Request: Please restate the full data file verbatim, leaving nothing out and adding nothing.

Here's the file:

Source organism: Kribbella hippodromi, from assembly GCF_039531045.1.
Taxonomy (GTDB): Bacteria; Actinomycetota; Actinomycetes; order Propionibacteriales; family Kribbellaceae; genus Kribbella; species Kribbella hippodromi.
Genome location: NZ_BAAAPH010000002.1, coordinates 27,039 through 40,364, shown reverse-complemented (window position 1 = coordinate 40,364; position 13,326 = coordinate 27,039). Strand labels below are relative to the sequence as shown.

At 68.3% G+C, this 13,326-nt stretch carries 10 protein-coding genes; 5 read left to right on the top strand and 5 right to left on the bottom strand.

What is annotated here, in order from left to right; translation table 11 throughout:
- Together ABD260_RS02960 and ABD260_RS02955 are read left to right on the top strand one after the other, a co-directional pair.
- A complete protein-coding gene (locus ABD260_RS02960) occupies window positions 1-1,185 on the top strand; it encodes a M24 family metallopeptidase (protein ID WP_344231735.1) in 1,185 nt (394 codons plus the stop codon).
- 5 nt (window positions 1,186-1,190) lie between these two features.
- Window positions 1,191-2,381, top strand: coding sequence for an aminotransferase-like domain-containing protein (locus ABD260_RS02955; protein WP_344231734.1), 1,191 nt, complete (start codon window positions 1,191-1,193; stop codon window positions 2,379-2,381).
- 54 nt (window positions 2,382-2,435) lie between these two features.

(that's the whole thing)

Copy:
Source organism: Kribbella hippodromi, from assembly GCF_039531045.1.
Taxonomy (GTDB): Bacteria; Actinomycetota; Actinomycetes; order Propionibacteriales; family Kribbellaceae; genus Kribbella; species Kribbella hippodromi.
Genome location: NZ_BAAAPH010000002.1, coordinates 27,039 through 40,364, shown reverse-complemented (window position 1 = coordinate 40,364; position 13,326 = coordinate 27,039). Strand labels below are relative to the sequence as shown.

At 68.3% G+C, this 13,326-nt stretch carries 10 protein-coding genes; 5 read left to right on the top strand and 5 right to left on the bottom strand.

What is annotated here, in order from left to right; translation table 11 throughout:
- Together ABD260_RS02960 and ABD260_RS02955 are read left to right on the top strand one after the other, a co-directional pair.
- A complete protein-coding gene (locus ABD260_RS02960) occupies window positions 1-1,185 on the top strand; it encodes a M24 family metallopeptidase (protein ID WP_344231735.1) in 1,185 nt (394 codons plus the stop codon).
- 5 nt (window positions 1,186-1,190) lie between these two features.
- Window positions 1,191-2,381, top strand: coding sequence for an aminotransferase-like domain-containing protein (locus ABD260_RS02955; protein WP_344231734.1), 1,191 nt, complete (start codon window positions 1,191-1,193; stop codon window positions 2,379-2,381).
- 54 nt (window positions 2,382-2,435) lie between these two features.